BDA opposes PFM request for private placement relief
A second dealer group has asked the Securities and Exchange Commission not to grant PFM's request for written guidance that the firm need not be a registered broker-dealer to engage in certain activities when advising on a private placement of municipal bonds.
Bond Dealers of America made its case against PFM's position in a June 28 letter to the SEC. The letter follows a similar opposition from the Securities Industry and Financial Markets Association, which also told the SEC it should deny PFM's request. PFM sought the guidance in an October 2018 letter which The Bond Buyer obtained recently.
Mike Nicholas, Bond Dealers of America CEO, wrote that BDA strongly disagreed with the “legal and factual predicates” of the PFM letter.
“It misstates the current state of the law, misstates the reasons why the law is what it is, misstates what this actually looks like in the municipal securities market and misstates the practical implications that would ensue if the law is changed,” Nicholas wrote.
The controversy stems from whether or not municipal advisors are becoming de facto placement agents in some private placement deals, essentially selling the bonds to investors on behalf of their municipal clients. Regulators have said they consider placement agent activity to be the realm of broker-dealers.
PFM told the SEC guidance is needed because the definition of municipal advisory activities “expressly contemplates certain functions that -- when conducted by intermediaries outside of the realm of registered MAs -- appear similar to activities that have historically been considered indicative of BD activities.” PFM's letter said explicitly that it does not want permission to act as a placement agent.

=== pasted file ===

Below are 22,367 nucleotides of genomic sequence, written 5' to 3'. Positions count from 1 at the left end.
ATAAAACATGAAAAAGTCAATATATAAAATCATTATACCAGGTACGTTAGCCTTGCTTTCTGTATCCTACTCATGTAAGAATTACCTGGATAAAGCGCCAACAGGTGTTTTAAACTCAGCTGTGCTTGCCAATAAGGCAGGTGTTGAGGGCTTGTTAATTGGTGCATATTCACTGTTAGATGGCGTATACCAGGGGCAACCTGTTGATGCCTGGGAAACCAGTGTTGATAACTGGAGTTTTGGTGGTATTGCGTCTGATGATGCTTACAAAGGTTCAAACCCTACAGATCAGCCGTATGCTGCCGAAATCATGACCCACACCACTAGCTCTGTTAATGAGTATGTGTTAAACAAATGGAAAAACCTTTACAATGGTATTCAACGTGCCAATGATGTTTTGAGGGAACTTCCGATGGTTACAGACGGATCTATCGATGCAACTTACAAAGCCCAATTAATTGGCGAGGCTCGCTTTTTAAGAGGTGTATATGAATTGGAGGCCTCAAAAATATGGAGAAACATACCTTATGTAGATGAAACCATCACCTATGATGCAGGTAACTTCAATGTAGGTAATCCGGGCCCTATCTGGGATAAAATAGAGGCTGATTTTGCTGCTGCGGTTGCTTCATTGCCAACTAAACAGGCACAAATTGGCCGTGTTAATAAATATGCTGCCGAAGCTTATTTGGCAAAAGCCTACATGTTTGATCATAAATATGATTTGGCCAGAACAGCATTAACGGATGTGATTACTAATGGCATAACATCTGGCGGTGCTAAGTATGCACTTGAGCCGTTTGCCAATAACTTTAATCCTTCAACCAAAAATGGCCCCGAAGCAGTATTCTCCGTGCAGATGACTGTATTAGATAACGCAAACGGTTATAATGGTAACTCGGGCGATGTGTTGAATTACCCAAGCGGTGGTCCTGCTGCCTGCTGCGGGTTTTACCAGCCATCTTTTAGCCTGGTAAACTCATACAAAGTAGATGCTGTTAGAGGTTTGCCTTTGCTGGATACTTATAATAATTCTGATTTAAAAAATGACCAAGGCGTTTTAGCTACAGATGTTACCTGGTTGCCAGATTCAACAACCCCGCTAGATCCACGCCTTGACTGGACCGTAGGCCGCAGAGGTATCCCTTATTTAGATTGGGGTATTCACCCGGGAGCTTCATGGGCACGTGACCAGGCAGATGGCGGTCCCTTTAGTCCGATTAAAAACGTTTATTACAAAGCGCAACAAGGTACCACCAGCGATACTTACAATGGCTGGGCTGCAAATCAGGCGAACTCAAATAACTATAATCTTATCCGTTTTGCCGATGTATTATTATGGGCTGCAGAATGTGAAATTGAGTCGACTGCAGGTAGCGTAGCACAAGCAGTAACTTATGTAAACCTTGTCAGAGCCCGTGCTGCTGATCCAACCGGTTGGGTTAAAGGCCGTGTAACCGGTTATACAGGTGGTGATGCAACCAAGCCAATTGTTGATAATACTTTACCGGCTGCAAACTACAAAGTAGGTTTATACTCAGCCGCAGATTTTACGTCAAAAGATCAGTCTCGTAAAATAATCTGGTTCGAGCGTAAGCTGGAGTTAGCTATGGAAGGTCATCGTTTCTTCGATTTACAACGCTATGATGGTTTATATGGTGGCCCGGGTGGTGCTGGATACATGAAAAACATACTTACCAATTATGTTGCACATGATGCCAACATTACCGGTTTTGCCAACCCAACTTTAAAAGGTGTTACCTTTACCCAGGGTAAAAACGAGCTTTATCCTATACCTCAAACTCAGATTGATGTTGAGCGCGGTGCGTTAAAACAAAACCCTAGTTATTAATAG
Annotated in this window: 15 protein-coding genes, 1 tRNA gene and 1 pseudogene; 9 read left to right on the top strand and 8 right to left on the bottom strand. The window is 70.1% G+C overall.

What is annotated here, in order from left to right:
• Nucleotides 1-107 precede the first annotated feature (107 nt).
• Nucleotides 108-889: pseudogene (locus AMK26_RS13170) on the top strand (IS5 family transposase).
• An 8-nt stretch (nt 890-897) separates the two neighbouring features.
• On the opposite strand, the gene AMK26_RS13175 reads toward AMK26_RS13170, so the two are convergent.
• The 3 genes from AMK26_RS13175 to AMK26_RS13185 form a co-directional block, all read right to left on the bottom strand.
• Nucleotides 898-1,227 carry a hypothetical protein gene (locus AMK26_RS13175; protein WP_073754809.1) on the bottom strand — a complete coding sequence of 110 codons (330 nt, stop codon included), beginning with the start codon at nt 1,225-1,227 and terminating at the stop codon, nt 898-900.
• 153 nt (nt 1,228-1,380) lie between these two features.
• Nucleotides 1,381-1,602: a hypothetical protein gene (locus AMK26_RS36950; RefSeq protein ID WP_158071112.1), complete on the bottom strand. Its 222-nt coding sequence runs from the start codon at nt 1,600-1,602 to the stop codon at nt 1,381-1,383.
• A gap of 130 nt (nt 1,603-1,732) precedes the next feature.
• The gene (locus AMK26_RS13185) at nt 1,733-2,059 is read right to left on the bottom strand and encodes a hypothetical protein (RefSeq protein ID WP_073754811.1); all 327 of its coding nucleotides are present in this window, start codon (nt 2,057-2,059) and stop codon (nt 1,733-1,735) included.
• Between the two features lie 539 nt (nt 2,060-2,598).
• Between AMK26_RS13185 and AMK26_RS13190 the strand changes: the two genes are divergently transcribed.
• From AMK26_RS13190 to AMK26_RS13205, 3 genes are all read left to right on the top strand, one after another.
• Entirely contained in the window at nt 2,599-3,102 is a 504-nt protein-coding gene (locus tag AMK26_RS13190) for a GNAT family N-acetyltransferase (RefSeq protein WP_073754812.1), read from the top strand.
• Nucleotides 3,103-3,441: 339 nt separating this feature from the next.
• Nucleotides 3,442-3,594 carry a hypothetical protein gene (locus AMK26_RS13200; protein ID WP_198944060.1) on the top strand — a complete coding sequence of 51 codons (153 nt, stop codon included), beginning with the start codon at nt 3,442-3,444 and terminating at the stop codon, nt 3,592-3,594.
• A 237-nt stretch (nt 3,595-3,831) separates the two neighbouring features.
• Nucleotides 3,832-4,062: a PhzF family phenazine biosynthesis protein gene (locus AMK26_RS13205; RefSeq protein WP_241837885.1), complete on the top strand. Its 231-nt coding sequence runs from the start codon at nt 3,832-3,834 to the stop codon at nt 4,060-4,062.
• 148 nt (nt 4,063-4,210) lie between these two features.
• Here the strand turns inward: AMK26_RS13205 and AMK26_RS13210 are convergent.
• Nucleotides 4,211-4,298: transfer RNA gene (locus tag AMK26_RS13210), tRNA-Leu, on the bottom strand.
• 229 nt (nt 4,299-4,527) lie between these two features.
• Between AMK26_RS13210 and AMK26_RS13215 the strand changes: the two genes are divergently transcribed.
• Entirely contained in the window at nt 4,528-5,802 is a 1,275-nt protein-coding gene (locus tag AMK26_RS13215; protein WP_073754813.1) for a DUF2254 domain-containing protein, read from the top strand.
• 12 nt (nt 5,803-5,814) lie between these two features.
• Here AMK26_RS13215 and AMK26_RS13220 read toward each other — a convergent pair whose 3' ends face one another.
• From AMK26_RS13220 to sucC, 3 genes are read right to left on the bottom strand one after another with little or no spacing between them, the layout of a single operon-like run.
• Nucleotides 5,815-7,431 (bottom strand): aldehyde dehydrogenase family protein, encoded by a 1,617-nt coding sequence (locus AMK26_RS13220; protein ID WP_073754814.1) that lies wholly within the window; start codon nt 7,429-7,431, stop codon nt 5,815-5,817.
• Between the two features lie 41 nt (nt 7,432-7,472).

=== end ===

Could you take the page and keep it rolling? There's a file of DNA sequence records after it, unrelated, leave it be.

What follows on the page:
Specifically, PFM said it would like regulatory relief for identifying and assessing potential "qualified providers," negotiating terms with them, and coordinating with the buyer selected.
PFM declined to comment on the BDA letter.
Nicholas countered what he read as PFM's claim that transactions are not getting done because of regulatory uncertainty. The SEC was prompted to amend its Rule 15c2-12, which dictates post-issuance disclosure, because issuers had been regularly entering into direct placements with banks and other lenders, Nicholas wrote.
“The market statistics undermine PFM’s argument that small issuers are being handcuffed in their ability to effect private placements as the market is robust at all levels of size and sophistication,” Nicholas wrote.
If the SEC were to provide the guidance, Nicholas wrote, it would worsen an existing competitive imbalance between dealer and non-dealer municipal advisors.
BDA was also concerned that if the SEC acts on the PFM letter that it could roll back essential protections for investors without providing “purported benefits to issuers.”
“The broker-dealer regulatory regime exists for good reasons,” Nicholas wrote. “In this context, persons who identify, negotiate and coordinate securities transactions need to be properly regulated, qualified and capitalized because the interests of the investors are as worthy of protection as those of issuers.”
Broker-dealers serving as placement agents of municipal securities have legal obligations intended to protect investors, such as due diligence responsibilities under the federal antifraud laws, Nicholas wrote.
“The financial crisis of 2008-2009, inflicted significant financial damage to institutional investors as much as retail investors and has put the value of the broker-dealer regime to all investors beyond doubt,” Nicholas wrote.
Susan Gaffney, executive director of the National Association of Municipal Advisors, said MAs are only looking for reassurance that they can carry out their jobs, which include a fiduciary duty to their municipal entity clients, without being considered unregistered broker-dealers.